Tuesday, December 29, 2015

The Lotus Sutra

            Amazon: The Lotus Sutra

The new year is a period well suited for contemplating change. I have decided to change the way I think of "myself." With certainty that the "self" with a small "s" is construction of thought artifacts and having no tangible substance, it is possible change that construct, in the same way that a computer user interface can be adapted to the needs of the user. I no longer need to interface with the world using the construct of PTSD, its just not useful anymore. 

Today, I start reading my Christmas present, The Lotus Sutra. I'm not too familiar with this text, having concentrated on the Diamond and Heart Sutras, and the teachings Bodhidharma.  This text arrived at my hands through my best friend and wife, completely unbidden as wisdom usually does. The story that I recall from this sutra involves a girl who leaves her family's estate to see the world. The short version is that she loses her money, her pride, her ego and has basically hit rock bottom. She winds up at a rich land owner's house and asks for work in the stables. The land owner (who happens to be her father) agrees, and she works there for years until she finally wakes up realizes he is her father and that this was the home she left. In tears, she confesses to her father who is grateful to have her back and gives her her inheritance. I've been in the stables for years, and now feel like its time to wake up.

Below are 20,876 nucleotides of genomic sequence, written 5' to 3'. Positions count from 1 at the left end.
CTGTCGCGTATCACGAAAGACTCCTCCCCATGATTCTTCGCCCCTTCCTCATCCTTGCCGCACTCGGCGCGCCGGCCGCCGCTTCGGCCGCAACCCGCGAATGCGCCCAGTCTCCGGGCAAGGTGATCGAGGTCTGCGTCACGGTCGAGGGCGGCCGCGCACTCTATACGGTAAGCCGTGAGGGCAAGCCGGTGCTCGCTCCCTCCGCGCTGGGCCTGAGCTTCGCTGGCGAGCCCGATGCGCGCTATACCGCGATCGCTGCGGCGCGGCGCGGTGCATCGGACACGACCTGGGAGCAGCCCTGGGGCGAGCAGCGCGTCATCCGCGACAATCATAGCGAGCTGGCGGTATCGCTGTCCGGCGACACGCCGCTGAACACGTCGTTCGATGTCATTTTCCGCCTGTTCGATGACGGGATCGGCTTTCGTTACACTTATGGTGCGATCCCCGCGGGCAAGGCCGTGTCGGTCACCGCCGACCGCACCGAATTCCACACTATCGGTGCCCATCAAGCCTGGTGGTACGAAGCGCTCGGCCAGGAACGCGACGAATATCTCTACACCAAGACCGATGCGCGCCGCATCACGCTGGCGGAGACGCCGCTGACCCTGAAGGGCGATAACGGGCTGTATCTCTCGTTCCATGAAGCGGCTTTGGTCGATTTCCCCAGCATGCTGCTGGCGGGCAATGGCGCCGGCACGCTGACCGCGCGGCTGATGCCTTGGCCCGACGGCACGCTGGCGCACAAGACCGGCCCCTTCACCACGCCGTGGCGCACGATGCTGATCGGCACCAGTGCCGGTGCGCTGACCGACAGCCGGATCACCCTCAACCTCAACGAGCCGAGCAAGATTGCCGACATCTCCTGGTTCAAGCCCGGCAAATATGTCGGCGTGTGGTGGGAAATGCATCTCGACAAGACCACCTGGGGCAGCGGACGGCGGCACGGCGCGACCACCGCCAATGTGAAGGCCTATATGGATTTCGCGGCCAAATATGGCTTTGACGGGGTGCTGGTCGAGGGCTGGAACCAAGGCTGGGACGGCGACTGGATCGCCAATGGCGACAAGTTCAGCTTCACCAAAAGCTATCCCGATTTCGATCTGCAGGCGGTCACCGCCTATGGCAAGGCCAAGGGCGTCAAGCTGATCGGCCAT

1. Much here to relish, Scott. I love the idea of receiving a Buddhist sutra for Christmas; that's peace already.

    As someone with PTSD, I appreciate your thoughts on that; it's immensely helpful once you realise that's what's going on with you, but as you imply, it can grow into its own kind of obstacle.

    And reading through your summary of the Lotus story, I'm struck by how similar it is to Christ's parable of the Prodigal Son. The parallels between Christic and Buddhic teaching never cease to provide me with grist for meditation.

    Great blog!

    Rusty Ring: Reflections of an Old-Timey Hermit

  2. Thank you for your kind comments Robin. I was also struck by the comparison. I think similarities like this among religious folklore point to the similar struggles all people across all cultures and times have encountered.


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